(See the Sierpinsky cube in the picture above and the 3-D skeleton in the picture  below.)
... by analogy with the method by which architects depict a plan of each story of a house, a 4-dimensional figure can be represented (in each one of its stories) by three-dimensional sections. These different stories will be bound to one another by the 4th dimension. Duchamp found something deliciously subversive about the new geometries with their challenge to so many long-standing ‘truths.’
("Stories" is used in the architectural sense in this quote, but imagine that "stories" in the narratological sense could be connected in higher dimesions, isn't that a cool speculation?)
At the beginning of the twentieth century, artists got interested in this idea and used it as a way to include the fourth dimension into their paintings, to render them dynamic. A milestone in this direction was Marcel Duchamp’s 1912 painting Nude Descending a Staircase, No. 2. It is interesting to note that Einstein’s relativity theory, which demonstrated that space and time cannot be separated from each other, appeared around the same time.
Can we enter these dimensions and bring back artefacts? Artworks from these realms should be  weird and unsettling. They're also impossible to describe:
In the reception area where I waited to be called for my interview there hung a portrait of U G Blaine. It was a flattering-enough likeness of a middle-aged man in a business suit, but the effect of contemplating this portrait was such that I wanted to turn away and purge it from my mind before I started thinking thoughts that I did not want in my head.

It appeared to be a sculpture of some kind. However, I found it initially impossible to give this object any generic designation, either artistic or non-artistic. It might have been anything. The surface of the piece was uniformly of a shining darkness, having a glossy sheen beneath which was spread a swirling murk of shades that almost seemed to be in motion, an effect which seemed quite credibly the result of some swaying of the lightbulb dangling above.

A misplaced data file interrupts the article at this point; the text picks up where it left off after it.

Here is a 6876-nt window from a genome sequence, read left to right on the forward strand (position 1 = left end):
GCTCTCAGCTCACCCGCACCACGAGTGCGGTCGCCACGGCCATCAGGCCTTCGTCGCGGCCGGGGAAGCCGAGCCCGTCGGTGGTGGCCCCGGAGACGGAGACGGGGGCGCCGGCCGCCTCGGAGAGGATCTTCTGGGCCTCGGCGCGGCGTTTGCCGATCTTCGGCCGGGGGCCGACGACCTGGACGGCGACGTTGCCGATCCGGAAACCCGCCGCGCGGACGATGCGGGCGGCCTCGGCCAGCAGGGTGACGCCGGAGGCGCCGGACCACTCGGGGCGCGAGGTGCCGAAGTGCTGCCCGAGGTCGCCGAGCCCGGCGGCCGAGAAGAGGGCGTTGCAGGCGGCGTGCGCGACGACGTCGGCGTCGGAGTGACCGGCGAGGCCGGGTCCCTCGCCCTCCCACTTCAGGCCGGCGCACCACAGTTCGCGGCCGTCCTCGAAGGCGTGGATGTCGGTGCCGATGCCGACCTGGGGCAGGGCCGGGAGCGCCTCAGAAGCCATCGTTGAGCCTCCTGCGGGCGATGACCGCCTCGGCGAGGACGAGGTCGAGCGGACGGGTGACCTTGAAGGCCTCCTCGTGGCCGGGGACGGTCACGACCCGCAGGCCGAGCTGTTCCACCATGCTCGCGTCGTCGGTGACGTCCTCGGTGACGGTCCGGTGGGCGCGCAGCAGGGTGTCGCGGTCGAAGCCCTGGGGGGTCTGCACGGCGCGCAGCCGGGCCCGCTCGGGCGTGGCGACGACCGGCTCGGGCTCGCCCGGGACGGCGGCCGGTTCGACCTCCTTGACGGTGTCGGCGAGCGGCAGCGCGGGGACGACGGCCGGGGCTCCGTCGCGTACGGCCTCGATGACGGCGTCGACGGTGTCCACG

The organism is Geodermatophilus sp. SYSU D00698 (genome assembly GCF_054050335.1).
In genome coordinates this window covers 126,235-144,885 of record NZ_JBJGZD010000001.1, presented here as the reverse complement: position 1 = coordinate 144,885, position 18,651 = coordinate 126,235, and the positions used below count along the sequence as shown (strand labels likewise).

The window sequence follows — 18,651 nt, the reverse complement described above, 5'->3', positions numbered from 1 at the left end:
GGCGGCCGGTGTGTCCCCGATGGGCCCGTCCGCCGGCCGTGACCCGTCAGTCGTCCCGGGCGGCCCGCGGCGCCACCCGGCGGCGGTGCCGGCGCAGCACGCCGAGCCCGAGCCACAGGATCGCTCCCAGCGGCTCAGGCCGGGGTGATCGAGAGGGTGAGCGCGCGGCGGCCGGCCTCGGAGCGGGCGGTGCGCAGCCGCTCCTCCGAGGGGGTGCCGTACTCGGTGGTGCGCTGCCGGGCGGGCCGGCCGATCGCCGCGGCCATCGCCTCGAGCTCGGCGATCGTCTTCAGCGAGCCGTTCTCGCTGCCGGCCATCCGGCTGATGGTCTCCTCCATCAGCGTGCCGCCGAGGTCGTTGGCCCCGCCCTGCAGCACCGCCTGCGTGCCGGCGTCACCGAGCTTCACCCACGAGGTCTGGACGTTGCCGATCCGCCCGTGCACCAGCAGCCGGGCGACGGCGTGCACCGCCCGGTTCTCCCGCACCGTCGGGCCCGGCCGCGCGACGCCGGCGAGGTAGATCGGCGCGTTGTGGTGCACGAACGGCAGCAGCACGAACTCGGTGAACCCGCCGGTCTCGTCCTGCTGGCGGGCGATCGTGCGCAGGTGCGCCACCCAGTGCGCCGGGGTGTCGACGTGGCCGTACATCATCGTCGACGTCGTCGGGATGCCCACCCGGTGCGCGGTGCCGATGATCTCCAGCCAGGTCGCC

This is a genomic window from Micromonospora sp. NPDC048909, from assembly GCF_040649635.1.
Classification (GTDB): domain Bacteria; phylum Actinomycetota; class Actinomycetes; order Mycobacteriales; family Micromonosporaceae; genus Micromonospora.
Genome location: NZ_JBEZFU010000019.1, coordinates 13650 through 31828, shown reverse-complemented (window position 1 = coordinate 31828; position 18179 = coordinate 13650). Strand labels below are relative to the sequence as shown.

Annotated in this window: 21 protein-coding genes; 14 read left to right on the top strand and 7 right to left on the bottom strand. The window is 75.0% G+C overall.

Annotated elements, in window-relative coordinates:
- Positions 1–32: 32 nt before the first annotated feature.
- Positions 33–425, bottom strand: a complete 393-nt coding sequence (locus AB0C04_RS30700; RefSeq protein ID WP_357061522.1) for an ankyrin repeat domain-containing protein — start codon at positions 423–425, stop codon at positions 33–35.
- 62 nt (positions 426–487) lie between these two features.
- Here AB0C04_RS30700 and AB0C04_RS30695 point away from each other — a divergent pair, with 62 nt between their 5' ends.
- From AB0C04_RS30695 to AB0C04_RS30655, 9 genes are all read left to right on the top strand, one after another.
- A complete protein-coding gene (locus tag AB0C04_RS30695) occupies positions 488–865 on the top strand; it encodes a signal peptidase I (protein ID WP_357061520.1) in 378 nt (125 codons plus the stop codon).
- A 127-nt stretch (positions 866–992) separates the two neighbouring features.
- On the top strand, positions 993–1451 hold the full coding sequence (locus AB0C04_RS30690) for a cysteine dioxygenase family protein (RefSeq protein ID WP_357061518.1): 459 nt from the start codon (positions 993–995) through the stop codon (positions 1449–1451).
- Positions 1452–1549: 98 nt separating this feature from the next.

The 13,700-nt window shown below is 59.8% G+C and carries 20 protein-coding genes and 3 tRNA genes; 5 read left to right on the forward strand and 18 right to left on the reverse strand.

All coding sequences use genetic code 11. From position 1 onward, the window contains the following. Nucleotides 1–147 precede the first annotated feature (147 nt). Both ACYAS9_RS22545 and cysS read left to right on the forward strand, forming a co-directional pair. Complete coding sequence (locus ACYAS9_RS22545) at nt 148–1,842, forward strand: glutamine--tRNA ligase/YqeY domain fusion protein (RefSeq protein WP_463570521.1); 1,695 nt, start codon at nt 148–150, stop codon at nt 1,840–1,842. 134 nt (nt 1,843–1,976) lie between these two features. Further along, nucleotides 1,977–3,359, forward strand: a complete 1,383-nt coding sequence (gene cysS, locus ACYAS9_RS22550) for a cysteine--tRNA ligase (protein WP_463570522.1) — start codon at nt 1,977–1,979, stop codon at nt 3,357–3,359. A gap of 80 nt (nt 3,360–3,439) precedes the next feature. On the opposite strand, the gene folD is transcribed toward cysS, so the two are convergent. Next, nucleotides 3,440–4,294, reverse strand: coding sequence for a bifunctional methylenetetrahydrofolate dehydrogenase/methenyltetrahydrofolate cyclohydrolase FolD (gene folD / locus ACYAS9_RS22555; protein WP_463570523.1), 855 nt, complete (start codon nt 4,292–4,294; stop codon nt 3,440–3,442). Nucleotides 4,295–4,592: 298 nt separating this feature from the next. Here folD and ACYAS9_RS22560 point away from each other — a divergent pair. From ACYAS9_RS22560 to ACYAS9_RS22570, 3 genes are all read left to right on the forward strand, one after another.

About this series - Over the years I've collected many place descriptions. It's a waste to keep them on my harddisk. So I'll publish them from time to time. I will add some pictures when suitable.
Enhanced and amplified topographies can be found in a broad range of literature. The best ones link to metaphysics or mysticism and (pre-) load the landscape with unexpected layers, sheets, slabs and strata of meaning. We can appropriate all this work to enrich our everyday surroundings.
Previous posts are 1:The paranoid method, 2:Rooftops and sacrifices, 3:Oil and electricity, 4:Sewing machines, 5:Rooftops and apparitions, 6:Woods, 7:Mushrooms, 8:Formlessness (2d), 9:Formlessness (3d), 10:Autumn, 11:Monsters and mad scientists, 12:Empty spaces, 13:Stars and planets, 14:Addiction against emptiness, 15:Suggestive vagueness, 16: Ominous places and books, 17: Military technology, 18: Ominous telephones, 19: Observation, 20: History distortion, 21: Spy stories, 22: Dead places, 23: Mannequins, 24: Secret walks, 25: Stories, 26: Other dimensional portraits,  27: Mysterious fragments, 28a: Dino Buzzati, 28b: Mushrooms.